“His studs screeching as he came to an immediate halt, Ray faced the spectator and asked, ‘What did you call me?’ Standing his ground, the fan replied ‘A Pommie bastard’, to which Ray said, ‘You can call me a bastard anytime, but never call me a Pommie bastard. I’m Welsh and proud of it!’
“The stunned Aussie supporter apologised profusely and looked a little puzzled as we went off to complete our warm-up!”
Fenwick revealed how he forged a close and successful understanding with centre partner, Gravell – a man whose pride at playing for Wales knew no bounds.
“Grav was emotional playing club games for Llanelli, but when he was playing for Wales it went stratospheric!” said Fenwick.
Having turned down previous opportunities to publish his memoirs, Fenwick – who turned 70 in July 2021 – decided that now was the time to share the memories of his remarkable and glittering rugby career.
Writing in the book’s Epilogue, he summed up his rugby career.
“I am immensely proud of what I’ve achieved and, given the opportunity, I would do it all again. It wasn’t just about playing rugby and the excitement of the big games in front of big crowds, rugby enabled me to visit so many fascinating places and meet so many wonderful people.
“Those friendships last for a lifetime and, no matter where I’ve been in the world, I’ve bumped into friendly faces, even those who were formidable foes on the pitch. It’s always a joy to meet up with my old teammates and adversaries and as the years go by I cherish every single one.”
Steve Fenwick on…
Representing England against Wales, while a student in London
“’I, Steven Paul Fenwick, have a revelation to make that may surprise many readers. My first international representative rugby union honours were playing for England.”
Scoring a try on his international debut against France in 1975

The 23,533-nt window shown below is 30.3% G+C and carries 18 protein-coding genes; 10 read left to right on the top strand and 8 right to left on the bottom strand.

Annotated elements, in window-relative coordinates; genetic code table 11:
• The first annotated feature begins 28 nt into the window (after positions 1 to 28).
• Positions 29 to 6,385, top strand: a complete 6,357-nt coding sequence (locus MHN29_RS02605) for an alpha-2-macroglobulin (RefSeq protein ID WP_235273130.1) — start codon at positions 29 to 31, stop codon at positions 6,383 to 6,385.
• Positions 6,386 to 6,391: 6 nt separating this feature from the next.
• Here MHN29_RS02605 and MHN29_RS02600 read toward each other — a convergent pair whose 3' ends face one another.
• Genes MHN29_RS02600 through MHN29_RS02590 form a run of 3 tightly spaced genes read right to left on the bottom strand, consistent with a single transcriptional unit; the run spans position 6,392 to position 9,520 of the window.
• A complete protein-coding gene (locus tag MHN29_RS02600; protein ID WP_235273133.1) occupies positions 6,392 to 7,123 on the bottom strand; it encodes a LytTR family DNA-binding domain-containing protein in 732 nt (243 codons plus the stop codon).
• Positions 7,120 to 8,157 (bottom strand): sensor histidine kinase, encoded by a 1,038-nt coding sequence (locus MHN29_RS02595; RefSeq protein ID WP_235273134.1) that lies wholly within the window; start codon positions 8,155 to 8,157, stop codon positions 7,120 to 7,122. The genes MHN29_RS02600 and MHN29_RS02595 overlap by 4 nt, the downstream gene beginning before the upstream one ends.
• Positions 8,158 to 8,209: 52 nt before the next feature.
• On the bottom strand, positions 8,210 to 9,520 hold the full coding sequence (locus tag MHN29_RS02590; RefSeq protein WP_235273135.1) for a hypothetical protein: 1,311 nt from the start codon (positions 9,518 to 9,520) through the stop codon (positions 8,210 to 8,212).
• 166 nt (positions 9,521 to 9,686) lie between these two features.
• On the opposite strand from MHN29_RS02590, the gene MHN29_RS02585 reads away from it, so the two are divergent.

“I’ve got my Welsh cap and I’ve now scored a try for Wales. Nobody can ever take that away from me. Even if I’m never selected again, I’ve achieved my dream.”
His role in the famous Wales try against Scotland at Murrayfield in 1977 which, in 2020, was voted the best-ever Welsh try in the Five / Six Nations Championship:
“I knew I had to move the ball on immediately, before getting clattered. Instinctively, in one movement, I caught then passed the ball back to Phil.”
His admiration for the French rugby team of the late 1970s that he calls the best he ever played against and better than the All Blacks:
“The respect we had for the French players was immense and it was something they reciprocated fully. Their brute force and unbelievable flair was an irresistible combination and they were by far our most difficult opponents.”
The 1977 Lions tour of New Zealand which ended in a disappointing 3-1 Test series defeat:
“From the first game to the last match of the tour, it was hard going. The quality of New Zealand rugby from the provincial contests to the Tests was of a very high standard, and the itinerary was brutal.”
His anger at the way the 1978 All Blacks cheated their way to a controversial last-minute victory against Wales in Cardiff:
“He (Andy Haden) conned the referee plain and simple. It could be said that the incident illustrated the clash of old-school amateurism in the form of Roger Quittenton, who was too naive to ever imagine a rugby player making such a blatant attempt to mislead him, and the win-at-all-costs ‘professionalism’ of the All Blacks. It was a disgrace.”
Dragons and Lions – My Life in Rugby is out now. Published by St. David’s Press in paperback, priced at £13.99. It is also available as an eBook priced £9.99.